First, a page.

RICHARD MEHAN is an inner-city resident and member of FICRA.
SUNSET EVENTS has recently signed a 21-year lease with the City of Fremantle which gives it control over a significant part of Arthur Head, including the J Shed building.
The A-class reserve area is directly below the iconic Round House and enables access between the port, South Mole, Bathers Beach and the West End of the city.
The development plans described by the city, Sunset and its consultants are for an 850-patron tavern and a fenced-off, live music, fully licensed outdoor concert venue for no fewer than 1500 people.
The proposal is for at least 12 concerts of 12 hours’ duration each summer in addition to the operation of the tavern.
Sunset’s consultant, CODA, in its submission to the council seeking planning approval, says: “The proposal does not constitute a major re-development or change of use on the land.”
What breathtaking nonsense! It constitutes a radical change from a heritage precinct attracting tourists and locals to yet another largely outdoor entertainment site whose prime purpose is profit from the sale of alcohol.
For the past 18 months a coterie of city officials and councillors has been enthusiastically supporting this proposal, ignoring opposition from the overwhelming majority of nearby residents and stakeholder groups including the Fremantle Society and History Society.
The Sunset proposal raises serious issues in terms of noise, alcohol-related antisocial behaviour, health and safety matters, parking, access, visual amenity and more. None of these have been properly addressed by the proponent, we feel.
In its supporting documents, CODA goes on to say the proposal is “generally compliant with the City’s planning policies”. That is, of course, if we ignore the fact it is totally at odds with the City’s own much-vaunted alcohol management policy that supports intimate small bar venues, not large outdoor tavern venues, as the responsible way of the future.
As disturbing as all this is, another twist in the tale was revealed last week in a letter from the council to residents seeking responses to the proposed development.
Realising the proposal will attract strong opposition during the liquor licensing process, resulting in potential project delays, Sunset has come up with another plan, called “Proposed Temporary Activation of the J Shed”. Sunset plans to commence the live concert venue with the first event on or after October 1 this year — less than six weeks.
If you read the details under “Community Engagement” on the city’s website you will find no management plan other than a cut-and-paste from the annual Laneway festival. None of the legitimate community issues are dealt with properly, the proposition being that Sunset will not only be allowed to take over Arthur Head for all-day licensed concerts beginning almost immediately, but also host weddings, parties and anything else on any day of the week at Sunset’s discretion.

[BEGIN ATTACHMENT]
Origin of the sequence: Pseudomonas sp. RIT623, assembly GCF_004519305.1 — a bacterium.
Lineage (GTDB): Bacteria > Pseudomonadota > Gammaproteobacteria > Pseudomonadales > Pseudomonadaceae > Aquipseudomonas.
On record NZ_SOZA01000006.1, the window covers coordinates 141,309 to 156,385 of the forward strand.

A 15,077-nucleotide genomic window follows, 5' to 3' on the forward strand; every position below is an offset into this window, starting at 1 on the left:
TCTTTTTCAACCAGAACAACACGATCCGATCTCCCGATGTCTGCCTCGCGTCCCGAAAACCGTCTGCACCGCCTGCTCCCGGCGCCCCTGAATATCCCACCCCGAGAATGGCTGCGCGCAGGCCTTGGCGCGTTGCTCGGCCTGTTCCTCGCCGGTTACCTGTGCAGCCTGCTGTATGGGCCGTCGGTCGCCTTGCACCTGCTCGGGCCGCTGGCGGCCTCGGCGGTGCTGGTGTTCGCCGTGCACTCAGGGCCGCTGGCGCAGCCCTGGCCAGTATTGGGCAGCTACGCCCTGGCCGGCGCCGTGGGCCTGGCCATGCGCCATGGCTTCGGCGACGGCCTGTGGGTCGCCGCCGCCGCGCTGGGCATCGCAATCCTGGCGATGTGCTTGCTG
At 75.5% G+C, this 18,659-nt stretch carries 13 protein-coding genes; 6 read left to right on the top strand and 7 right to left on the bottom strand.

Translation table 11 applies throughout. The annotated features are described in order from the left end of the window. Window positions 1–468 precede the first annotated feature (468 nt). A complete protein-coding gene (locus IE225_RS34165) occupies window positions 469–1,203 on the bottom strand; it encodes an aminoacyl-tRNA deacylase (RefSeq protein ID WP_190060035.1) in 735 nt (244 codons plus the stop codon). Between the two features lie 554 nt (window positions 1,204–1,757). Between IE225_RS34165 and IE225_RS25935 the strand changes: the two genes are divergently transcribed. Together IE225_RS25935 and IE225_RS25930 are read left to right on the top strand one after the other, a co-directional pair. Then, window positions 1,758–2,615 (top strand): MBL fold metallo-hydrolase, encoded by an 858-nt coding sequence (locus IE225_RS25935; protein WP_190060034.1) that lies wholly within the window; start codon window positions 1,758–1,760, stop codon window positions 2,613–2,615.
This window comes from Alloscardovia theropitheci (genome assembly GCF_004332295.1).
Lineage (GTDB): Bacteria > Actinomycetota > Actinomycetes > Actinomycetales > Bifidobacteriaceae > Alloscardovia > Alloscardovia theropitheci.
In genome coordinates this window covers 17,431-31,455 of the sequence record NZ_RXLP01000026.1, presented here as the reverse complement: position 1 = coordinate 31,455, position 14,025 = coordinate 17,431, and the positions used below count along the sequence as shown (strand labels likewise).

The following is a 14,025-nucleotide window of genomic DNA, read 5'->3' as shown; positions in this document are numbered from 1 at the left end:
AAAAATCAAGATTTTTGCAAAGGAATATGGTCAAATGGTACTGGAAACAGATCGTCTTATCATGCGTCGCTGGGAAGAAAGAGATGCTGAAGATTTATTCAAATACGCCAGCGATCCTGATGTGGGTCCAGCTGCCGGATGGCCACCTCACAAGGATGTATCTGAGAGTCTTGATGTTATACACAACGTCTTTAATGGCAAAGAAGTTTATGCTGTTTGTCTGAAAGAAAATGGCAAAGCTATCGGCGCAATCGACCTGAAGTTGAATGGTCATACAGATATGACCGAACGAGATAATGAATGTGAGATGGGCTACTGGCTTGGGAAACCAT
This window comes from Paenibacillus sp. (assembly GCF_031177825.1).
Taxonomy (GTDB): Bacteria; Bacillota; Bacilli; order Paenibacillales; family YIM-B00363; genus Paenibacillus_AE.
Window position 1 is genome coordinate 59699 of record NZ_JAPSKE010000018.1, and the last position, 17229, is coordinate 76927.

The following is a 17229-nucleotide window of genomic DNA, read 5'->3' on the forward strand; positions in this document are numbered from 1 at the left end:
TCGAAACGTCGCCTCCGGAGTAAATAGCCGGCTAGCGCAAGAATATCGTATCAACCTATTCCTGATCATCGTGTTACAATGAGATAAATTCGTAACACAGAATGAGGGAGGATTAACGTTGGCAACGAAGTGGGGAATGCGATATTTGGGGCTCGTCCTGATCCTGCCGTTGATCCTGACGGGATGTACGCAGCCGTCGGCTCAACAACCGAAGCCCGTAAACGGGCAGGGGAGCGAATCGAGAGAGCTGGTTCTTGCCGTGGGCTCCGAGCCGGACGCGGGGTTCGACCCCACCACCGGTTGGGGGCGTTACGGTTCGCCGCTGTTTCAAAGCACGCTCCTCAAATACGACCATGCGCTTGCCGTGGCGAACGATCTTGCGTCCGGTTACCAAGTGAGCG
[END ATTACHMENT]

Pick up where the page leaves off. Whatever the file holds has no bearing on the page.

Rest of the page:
And what of the liquor licence for these ambitious events? This is notionally to be provided by an associate company, Independent Events, under its existing catering licence used by Sunset for its Blues and Roots and Jerome concerts. But these are one-off annual music events and not at all what Sunset is proposing for its Bathers Beach tavern. It remains to be seen whether the WA liquor commission will be happy with this situation.
It beggars belief that a developer can expect to rush through an extremely socially sensitive licensing proposal on the basis of its past record running one-off events in the city and without the discipline of a rigorous planning and disclosure process.
This proposal flies in the face of progressive contemporary thinking about alcohol consumption and its social impact, especially among younger people in large venues.
Herald readers might look to recent and consistent comments by the police commissioner and recent stories and commentary in the West Australian newspaper.
The project is being dressed up as something that “will stimulate the City’s vision for the area as a major arts hub for Western Australia”. It should come as no surprise that none of the resident J Shed artists nor anyone else from the WA arts community has rallied behind this phony banner.
Providing a venue for popular music is not the same as promoting painters, sculptors, photographers and other artists.
Fremantle does not need another large tavern or outdoor entertainment precinct. It has plenty of these already.
Fremantle needs more permanent residents and ratepayers attracted by its unique ambience, not more large, crowded venues whose primary purpose is the sale of alcohol.